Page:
Atlantic Sunrise

FORBES: Northeast natural gas pipeline buildout is coming

Staff Reports

Consumers should be thanking Pennsylvania, West Virginia, and Ohio for supplying increasing amounts of natural gas – now our most vital source of electricity and the fuel that has led to drastic declines in CO2 emissions.

Those are the sentiments expressed in Forbes Magazine by contributor Jude Clemente in his June 25 column, “The Northeast Natural Gas Pipeline Buildout Is Coming.”

Clemente writes that thanks to the Marcellus and Utica shale plays, Appalachia will easily be the largest supplier of new natural gas in the U.S.

“Being a new major gas producing region, entire Appalachia needs more gas infrastructure to move gas to markets. We keep hearing about the pushback on pipelines, but make no mistake: the buildout is on. In charge of approving interstate pipelines, FERC in 2016 approved  almost 40 major pipeline projects across the country, covering 1,200 miles, over 14 Bcf/d of new capacity (total national consumption is around 75 Bcf/d), and over $10 billion in new investment.”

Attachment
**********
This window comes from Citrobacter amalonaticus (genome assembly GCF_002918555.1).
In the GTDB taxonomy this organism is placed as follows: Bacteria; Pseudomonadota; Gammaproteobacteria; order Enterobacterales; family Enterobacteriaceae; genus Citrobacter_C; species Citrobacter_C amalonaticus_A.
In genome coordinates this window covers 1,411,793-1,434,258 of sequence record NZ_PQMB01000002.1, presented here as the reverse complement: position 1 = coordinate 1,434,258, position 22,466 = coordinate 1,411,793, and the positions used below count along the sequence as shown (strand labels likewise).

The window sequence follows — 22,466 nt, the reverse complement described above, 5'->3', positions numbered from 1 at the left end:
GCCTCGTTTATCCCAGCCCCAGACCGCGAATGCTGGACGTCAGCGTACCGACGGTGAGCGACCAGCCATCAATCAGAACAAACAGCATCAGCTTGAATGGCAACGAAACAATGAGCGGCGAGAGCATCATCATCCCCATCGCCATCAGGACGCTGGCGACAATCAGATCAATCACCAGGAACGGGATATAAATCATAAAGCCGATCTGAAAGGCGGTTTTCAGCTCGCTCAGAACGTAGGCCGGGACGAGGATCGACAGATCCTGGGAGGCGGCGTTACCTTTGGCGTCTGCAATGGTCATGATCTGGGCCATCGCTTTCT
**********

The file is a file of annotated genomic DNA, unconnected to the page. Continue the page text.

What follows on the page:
The majority of new pipelines proposed to be built in the eastern third of the U.S., with a concentration in the Marcellus and Utica shale states of Pennsylvania, West Virginia, and Ohio.

He continues: “As natural gas continues to rise in the U.S. electric power system, doubling its market share of our power generation to 35% since 2005, more infrastructure to move gas is crucial. Again, a headline not from Fox News but from The New York Times: “Shale Gas to the Climate Rescue.”  That fact is clear: more natural gas is the primary reason why the U.S. power sector is UNIQUELY lowering CO2 emissions, when compared to other sectors. Check U.S. Department of Energy data here.”

Across the U.S., there is a growing push to utilize natural gas to supply reliable electricity, reduce emissions, and cleanly backup intermittent wind and solar power.

Clement writes that in the Northeast, more gas pipelines are indeed coming, perhaps more than 20 of them, with some 18-20 Bcf/d of new takeaway capacity by 2022.

“This will allow this once constrained gas market to continually reach even more end-users downstream and increase gas-on-gas competition. In fact, Appalachia  gas will be fueling mushrooming gas power plants across the country and even distant LNG export terminals along the Gulf. Natural gas is surging toward being 50% of all U.S. generation capacity.”

Read more here.